Fastwrite: What, if anything, has made it hard for you to generate posts for your blog? What advice would you have to offer someone else about how to sustain a consistent pace of posts?
Groups: Spend five minutes on each blog. What ideas for new posts do readers have?
Andrew Keen (pp. 242–49) argues that social media have fostered a “cultural Marxism,” a “creeping narcissism,” a “flattening” of “talent” into “opinion,” and a loss of “our memory for things learned, read, experienced, or heard.”
- What sorts of evidence does Keen offer for such claims? What other kinds of evidence might be provided?
- What sorts of evidence—from other pieces in Digital Divide, from your own experiences— might be used to argue against them?
What are the cultural and individual gains of “nomadicity”? (See Todd Gitlin, pp. 207-14). What are its downsides?
Gitlin also points to the “invasion of solitude” (213) as one of the costs of universal access. How usefully, or not, does William Deresiewicz (307-17) develop and refine this concern?
- Digital Essay Proposal, due Friday, 3/16.
- Conferences to discuss proposals (optional): Mon, 3/19, 11–1, Tues, 3/20, 1-4
- Class, Tues, 3/20: We will meet in 01 Old Chem for an intro to editing with iMovie (iMovie_Handout).
- Continue blogging! I will review your blog and give it a final grade on Friday, 3/23.
When I first read William Deresiewicz’s piece on “The End of Solitutde” I asked myself what was so wrong about not wanting to be alone. Deresiewicz makes the argument that we are so consumed with technology in our daily lives that we lose our privacy and concentration. I agree that we spend a ridiculous amount of time using our cell phones and computers and ipads and cameras and iphone cameras, but what is detrimental about not wanting to be alone?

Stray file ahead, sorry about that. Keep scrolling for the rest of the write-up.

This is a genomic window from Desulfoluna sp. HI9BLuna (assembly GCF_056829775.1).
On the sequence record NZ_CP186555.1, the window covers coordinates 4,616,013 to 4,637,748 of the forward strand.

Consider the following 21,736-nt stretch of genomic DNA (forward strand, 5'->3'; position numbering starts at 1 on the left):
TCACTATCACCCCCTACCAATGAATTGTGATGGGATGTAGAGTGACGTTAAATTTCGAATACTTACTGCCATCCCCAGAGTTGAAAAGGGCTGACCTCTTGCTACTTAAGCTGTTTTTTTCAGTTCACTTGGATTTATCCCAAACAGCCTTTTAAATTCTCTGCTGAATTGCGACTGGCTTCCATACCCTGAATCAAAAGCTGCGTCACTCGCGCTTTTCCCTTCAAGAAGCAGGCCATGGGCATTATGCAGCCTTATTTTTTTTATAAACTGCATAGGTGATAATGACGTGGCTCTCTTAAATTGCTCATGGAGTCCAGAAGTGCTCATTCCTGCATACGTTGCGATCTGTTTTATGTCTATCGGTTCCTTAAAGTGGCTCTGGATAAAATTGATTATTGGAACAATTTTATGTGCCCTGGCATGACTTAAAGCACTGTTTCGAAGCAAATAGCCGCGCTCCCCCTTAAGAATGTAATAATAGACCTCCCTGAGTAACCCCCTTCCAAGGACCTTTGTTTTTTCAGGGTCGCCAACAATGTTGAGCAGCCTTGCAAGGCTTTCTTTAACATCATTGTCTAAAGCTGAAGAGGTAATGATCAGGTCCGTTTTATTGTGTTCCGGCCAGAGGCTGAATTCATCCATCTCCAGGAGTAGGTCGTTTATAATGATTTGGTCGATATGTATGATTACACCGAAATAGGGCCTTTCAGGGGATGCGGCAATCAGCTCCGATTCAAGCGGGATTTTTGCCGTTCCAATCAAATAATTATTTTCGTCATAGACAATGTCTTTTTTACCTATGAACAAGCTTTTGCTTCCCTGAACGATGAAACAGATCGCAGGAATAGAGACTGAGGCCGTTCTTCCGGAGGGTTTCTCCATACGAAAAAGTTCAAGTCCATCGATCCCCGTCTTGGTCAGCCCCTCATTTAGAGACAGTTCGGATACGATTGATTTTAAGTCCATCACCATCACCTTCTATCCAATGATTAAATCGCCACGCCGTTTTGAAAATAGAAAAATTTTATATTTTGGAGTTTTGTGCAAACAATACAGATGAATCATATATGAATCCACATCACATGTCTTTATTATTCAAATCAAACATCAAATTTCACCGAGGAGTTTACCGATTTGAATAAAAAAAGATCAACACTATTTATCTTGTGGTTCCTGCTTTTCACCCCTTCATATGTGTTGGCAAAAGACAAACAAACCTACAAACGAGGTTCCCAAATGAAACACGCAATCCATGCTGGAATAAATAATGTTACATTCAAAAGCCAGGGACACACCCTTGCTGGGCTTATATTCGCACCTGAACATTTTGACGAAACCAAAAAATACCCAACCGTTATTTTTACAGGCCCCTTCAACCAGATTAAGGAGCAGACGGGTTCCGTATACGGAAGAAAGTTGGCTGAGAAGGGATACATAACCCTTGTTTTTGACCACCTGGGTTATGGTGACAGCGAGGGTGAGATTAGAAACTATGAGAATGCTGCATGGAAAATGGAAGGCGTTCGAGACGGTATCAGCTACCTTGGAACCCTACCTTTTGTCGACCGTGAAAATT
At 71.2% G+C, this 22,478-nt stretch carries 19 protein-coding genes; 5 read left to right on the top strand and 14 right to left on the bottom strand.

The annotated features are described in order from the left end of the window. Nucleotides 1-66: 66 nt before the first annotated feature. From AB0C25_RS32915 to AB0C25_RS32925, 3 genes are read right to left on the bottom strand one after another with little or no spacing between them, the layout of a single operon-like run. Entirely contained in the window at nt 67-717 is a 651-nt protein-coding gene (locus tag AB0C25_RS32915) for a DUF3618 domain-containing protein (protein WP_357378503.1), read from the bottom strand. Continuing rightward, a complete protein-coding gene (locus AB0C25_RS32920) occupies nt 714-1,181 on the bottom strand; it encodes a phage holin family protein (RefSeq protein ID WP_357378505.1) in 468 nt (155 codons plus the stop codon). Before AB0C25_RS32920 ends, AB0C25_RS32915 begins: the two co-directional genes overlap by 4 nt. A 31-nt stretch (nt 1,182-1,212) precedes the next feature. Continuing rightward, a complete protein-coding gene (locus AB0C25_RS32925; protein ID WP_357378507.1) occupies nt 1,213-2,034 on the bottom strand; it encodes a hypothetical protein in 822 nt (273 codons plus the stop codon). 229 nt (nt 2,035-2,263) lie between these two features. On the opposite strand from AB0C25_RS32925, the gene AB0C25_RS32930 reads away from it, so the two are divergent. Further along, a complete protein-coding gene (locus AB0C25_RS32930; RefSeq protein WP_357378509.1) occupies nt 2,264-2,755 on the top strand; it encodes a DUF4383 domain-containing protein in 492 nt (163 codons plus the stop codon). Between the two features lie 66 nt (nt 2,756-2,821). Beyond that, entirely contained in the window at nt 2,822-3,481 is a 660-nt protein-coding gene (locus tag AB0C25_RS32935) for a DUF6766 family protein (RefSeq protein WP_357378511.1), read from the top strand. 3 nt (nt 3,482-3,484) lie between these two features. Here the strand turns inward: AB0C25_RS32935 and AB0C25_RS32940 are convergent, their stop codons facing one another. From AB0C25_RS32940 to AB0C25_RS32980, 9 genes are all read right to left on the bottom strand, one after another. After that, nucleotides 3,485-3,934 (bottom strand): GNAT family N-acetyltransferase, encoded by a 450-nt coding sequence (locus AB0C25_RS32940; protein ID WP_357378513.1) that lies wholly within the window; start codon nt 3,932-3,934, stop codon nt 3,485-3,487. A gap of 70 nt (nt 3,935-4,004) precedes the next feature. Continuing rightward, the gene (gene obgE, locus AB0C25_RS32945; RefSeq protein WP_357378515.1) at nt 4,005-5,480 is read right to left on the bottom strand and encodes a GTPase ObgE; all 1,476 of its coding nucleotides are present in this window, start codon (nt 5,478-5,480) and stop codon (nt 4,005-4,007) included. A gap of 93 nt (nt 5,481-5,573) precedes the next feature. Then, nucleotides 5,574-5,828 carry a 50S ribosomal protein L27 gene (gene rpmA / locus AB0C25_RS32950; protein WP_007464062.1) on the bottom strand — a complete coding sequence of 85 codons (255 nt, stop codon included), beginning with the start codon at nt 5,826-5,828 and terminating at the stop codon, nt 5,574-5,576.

Deresiewicz sites a number of historical examples that demonstrate how the “act of being alone has been understood as an essential dimension of religious experience, albeit one restricted to a self-selected few” (308). The author was also shocked to hear one of his students report that she found the “prospect of being alone so unsettling that she’ll sit with a friend even when she has a paper to write” (308). Though it’s not stated how old his students are, I don’t find this response all that surprising. I think many young teenage girls go through a stage in their life when they don’t want to be alone, especially during the Jr. High years. It’s a period of time when you are making new friends, trying to fit in. No one ever wants to be the girl or boy sitting alone at the lunch table. I don’t think this fear of being alone is solely related to the overwhelming presence of technology in today’s society.
Later on his article, Deresiewicz points out, “A constant stream of meditated contact, virtual, notional, or stimulated, keeps us wired in to the electronic hive—though contact, or at least two-way contact, seems increasingly beside the point. The goal now, it seems, is simply to become known, to turn oneself into a sort of miniature celebrity” (312). This observation struck me and made me think of one of my friends who is very active on Twitter. It’s not the amount of tweets she broadcasts in a day, but the satisfaction she gets from it that I don’t quite understand. I don’t mean to single her out, because this is what all twitter users do to a certain extent, including myself. But what is so satisfying about telling a virtual audience random facts about your day? For all we know no one could be reading our twitter pages and yet we all go about publicizing insignificant aspects of our daily lives. What does this provide for the twitter user? I mention my friend because I find out more about her day from twitter than when we actually speak to each other. It seems that technology today is replacing our basic necessity for physical company and the actual act of talking to another individual.